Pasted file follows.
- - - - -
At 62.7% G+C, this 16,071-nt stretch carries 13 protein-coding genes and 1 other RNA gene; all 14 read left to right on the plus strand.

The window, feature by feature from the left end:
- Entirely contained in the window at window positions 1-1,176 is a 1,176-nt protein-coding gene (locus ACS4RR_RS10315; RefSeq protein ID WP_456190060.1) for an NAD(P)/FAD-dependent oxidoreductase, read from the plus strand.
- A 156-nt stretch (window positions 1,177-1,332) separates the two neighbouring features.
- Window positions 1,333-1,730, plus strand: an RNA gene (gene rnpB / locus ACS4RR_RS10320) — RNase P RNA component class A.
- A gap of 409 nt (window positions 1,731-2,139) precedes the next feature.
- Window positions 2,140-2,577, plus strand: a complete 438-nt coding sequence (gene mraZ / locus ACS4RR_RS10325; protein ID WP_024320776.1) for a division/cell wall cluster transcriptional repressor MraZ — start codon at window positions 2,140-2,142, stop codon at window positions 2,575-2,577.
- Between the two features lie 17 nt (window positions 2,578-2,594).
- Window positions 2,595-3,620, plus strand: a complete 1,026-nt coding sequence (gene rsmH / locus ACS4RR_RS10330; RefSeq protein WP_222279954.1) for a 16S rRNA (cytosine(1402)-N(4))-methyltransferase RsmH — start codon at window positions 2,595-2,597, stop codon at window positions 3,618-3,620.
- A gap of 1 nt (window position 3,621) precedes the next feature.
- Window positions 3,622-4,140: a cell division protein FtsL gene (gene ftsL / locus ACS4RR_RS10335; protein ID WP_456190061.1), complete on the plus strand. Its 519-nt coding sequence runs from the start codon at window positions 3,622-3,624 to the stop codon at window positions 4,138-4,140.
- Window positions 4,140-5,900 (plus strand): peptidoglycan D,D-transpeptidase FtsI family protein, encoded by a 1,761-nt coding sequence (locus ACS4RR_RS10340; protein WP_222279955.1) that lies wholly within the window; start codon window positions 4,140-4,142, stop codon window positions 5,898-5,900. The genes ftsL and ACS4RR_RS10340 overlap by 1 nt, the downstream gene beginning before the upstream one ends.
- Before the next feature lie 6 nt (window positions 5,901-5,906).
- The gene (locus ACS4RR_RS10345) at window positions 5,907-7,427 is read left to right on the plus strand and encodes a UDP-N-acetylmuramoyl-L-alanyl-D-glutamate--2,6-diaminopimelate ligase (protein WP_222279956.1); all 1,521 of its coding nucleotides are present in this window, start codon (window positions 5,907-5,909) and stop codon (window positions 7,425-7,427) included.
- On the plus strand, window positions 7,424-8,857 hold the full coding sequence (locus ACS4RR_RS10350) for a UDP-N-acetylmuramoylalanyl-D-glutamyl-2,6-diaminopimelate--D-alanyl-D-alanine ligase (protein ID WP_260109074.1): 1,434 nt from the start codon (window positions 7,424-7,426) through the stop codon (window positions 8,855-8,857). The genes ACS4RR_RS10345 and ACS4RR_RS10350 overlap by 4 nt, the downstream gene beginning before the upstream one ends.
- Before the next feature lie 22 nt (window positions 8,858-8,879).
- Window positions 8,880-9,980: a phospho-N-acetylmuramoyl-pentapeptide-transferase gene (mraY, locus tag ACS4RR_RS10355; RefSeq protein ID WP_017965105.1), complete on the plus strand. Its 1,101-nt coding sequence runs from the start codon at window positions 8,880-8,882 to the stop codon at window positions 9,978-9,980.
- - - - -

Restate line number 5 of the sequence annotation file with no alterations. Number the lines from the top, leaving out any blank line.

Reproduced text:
- Window positions 1,333-1,730, plus strand: an RNA gene (gene rnpB / locus ACS4RR_RS10320) — RNase P RNA component class A.